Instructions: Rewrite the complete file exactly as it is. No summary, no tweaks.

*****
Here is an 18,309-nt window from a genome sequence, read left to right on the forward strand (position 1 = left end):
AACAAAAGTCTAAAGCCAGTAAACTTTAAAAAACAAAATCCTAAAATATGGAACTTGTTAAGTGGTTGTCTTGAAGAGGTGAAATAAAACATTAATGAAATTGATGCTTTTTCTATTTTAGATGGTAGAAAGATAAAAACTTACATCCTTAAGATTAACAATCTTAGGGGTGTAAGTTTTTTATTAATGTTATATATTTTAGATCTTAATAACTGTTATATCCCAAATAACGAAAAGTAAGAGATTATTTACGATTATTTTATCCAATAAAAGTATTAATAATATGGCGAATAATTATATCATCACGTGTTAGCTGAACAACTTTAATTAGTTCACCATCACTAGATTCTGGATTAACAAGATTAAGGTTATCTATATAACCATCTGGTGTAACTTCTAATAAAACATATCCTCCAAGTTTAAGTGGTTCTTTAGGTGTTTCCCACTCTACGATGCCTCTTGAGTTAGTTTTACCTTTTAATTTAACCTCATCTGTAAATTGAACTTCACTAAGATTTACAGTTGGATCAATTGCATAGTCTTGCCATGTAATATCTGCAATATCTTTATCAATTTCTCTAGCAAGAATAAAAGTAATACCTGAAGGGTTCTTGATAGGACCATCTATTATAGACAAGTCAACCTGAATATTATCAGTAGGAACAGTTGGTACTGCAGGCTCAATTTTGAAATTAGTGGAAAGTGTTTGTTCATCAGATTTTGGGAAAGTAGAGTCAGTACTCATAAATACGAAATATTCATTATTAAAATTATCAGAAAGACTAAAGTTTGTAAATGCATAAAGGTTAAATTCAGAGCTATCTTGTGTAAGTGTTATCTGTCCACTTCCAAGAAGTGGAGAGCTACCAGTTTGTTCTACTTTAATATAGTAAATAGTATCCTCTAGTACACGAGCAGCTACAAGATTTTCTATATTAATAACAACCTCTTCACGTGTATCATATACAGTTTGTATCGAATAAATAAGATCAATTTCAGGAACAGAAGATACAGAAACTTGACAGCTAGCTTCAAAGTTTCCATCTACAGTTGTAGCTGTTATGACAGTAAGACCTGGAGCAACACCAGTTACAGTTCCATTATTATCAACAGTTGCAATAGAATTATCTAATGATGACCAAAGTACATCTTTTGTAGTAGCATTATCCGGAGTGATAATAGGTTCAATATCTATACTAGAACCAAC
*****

Here is an 18,309-nt window from a genome sequence, read left to right on the forward strand (position 1 = left end):
AACAAAAGTCTAAAGCCAGTAAACTTTAAAAAACAAAATCCTAAAATATGGAACTTGTTAAGTGGTTGTCTTGAAGAGGTGAAATAAAACATTAATGAAATTGATGCTTTTTCTATTTTAGATGGTAGAAAGATAAAAACTTACATCCTTAAGATTAACAATCTTAGGGGTGTAAGTTTTTTATTAATGTTATATATTTTAGATCTTAATAACTGTTATATCCCAAATAACGAAAAGTAAGAGATTATTTACGATTATTTTATCCAATAAAAGTATTAATAATATGGCGAATAATTATATCATCACGTGTTAGCTGAACAACTTTAATTAGTTCACCATCACTAGATTCTGGATTAACAAGATTAAGGTTATCTATATAACCATCTGGTGTAACTTCTAATAAAACATATCCTCCAAGTTTAAGTGGTTCTTTAGGTGTTTCCCACTCTACGATGCCTCTTGAGTTAGTTTTACCTTTTAATTTAACCTCATCTGTAAATTGAACTTCACTAAGATTTACAGTTGGATCAATTGCATAGTCTTGCCATGTAATATCTGCAATATCTTTATCAATTTCTCTAGCAAGAATAAAAGTAATACCTGAAGGGTTCTTGATAGGACCATCTATTATAGACAAGTCAACCTGAATATTATCAGTAGGAACAGTTGGTACTGCAGGCTCAATTTTGAAATTAGTGGAAAGTGTTTGTTCATCAGATTTTGGGAAAGTAGAGTCAGTACTCATAAATACGAAATATTCATTATTAAAATTATCAGAAAGACTAAAGTTTGTAAATGCATAAAGGTTAAATTCAGAGCTATCTTGTGTAAGTGTTATCTGTCCACTTCCAAGAAGTGGAGAGCTACCAGTTTGTTCTACTTTAATATAGTAAATAGTATCCTCTAGTACACGAGCAGCTACAAGATTTTCTATATTAATAACAACCTCTTCACGTGTATCATATACAGTTTGTATCGAATAAATAAGATCAATTTCAGGAACAGAAGATACAGAAACTTGACAGCTAGCTTCAAAGTTTCCATCTACAGTTGTAGCTGTTATGACAGTAAGACCTGGAGCAACACCAGTTACAGTTCCATTATTATCAACAGTTGCAATAGAATTATCTAATGATGACCAAAGTACATCTTTTGTAGTAGCATTATCCGGAGTGATAATAGGTTCAATATCTATACTAGAACCAAC